It is possible that cleaning the grate on your stove top is not a priority.Someday, you will have yourself a priority on your hands because of all the cooking debris and oil that can result in a hefty crust.This task is more manageable if you use one or a series of tried and true methods.
Step 1: The surface appears wet if you soak it with enough degreaser.
The grate should stay wet throughout the soaking process if you use enough degreaser.The wet look lets you know that the product can get in and go to work.
Step 2: There is plenty of time for the degreaser to do its job.
You need to allow the degreaser to sit for 15 to 30 minutes depending on the level of gunk built up.As you wait, keep an eye on the grates because they are still wet.Let them sit for up to 30 minutes if they are starting to dry out.
Step 3: The proper scrubbing tool is needed to remove excess dirt.
While cast iron may seem sturdy enough to scrub with steel wool, you will want to use a non-abrasive sponge to clean the grate thoroughly.It will not leave your grate with a bunch of ugly scratches.
Step 4: Take the size of your grate.
You will need to determine what size bag is appropriate for your stovetop grate.You could decide to clean all the grates in one bag.Pick several gallon size bags for cleaning the grate.If you are going to clean the grate, make sure you find a large garbage bag that is well sealed.
Step 5: Seal your bag with ammonia to keep fumes out.
The method does not use liquid ammonia.The fumes from the ammonia build-up loosen the gunk.If you let the grate sit overnight, it will take as little as 3 hours to clean.Use a 4 c (59 mL) of ammonia for sealed bags.If using a larger bag, use up to 2 c of ammonia.
Step 6: Under the warm running water, remove and rinse your grates.
ammonia is the most widely used method.Most of the stuff should wash off.You may need to use a sponge or fingers to clean up the gunk.
Step 7: Warm water will wash the grates.
The initial wash will remove any surface layers that can easily be washed away, allowing the baking soda to work on the tougher material underneath.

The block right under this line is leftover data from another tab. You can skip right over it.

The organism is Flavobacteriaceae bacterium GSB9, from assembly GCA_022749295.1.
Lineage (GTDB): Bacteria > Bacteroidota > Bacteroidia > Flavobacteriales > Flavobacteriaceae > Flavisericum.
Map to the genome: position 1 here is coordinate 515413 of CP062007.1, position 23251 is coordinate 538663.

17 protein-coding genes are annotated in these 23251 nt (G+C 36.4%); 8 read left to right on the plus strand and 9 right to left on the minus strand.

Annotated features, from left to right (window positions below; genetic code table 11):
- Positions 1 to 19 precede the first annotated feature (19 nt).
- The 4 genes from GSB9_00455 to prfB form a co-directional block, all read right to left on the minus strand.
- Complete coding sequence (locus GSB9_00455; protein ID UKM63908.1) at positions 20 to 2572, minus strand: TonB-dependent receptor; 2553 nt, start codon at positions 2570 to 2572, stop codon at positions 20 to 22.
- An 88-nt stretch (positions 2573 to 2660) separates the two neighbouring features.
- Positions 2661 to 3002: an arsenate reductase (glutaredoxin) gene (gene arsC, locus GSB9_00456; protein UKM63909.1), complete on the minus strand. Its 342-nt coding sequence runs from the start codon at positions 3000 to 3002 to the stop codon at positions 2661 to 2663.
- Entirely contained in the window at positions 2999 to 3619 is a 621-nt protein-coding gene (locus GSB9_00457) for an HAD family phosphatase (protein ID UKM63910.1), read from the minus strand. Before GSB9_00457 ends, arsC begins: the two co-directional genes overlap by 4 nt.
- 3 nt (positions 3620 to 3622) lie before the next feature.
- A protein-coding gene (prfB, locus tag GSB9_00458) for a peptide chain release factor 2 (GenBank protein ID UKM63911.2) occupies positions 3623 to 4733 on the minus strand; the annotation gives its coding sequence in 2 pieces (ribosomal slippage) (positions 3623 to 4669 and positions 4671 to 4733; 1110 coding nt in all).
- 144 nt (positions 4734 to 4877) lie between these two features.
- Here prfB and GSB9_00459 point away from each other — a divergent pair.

Step 8: A thick paste can be made by combining baking soda with water.
It is possible to substitute the water for a deeper cleaning agent.The goal is for the paste to be thick enough to coat the grate.
Step 9: Let the paste stand for an hour.
As the caustic mixture sets in, it will erode any excess build-up.At every grade-school science fair, you will see what the baking soda can do.
Step 10: Remove the build-up with a non-abrasive sponge.
The method should work on the first go.You can repeat this process a second time if you find yourself with a lot of grease.
Step 11: The solution should be equal parts water and vinegar.
For easy application, pour the solution into a spray bottle.The grate will be broken up by the acid in the vinegar.If you feel like forgoing the degreaser or ammonia methods, you can use this solution.The best way to get rid of grease stains is through this cleaning method.
Step 12: Let the grate stand for at least 15 minutes after coating it.
Significant soak time is needed to penetrate the layers of grease as you are using a more natural clean agent.
Step 13: You can wash the grates with a sponge.
You should be able to get rid of the excess on the grate with a little extra scrubbing.You can repeat this process if you find that your grate still has something on it.You can use a toothbrush to clean hard to reach nooks and crevices.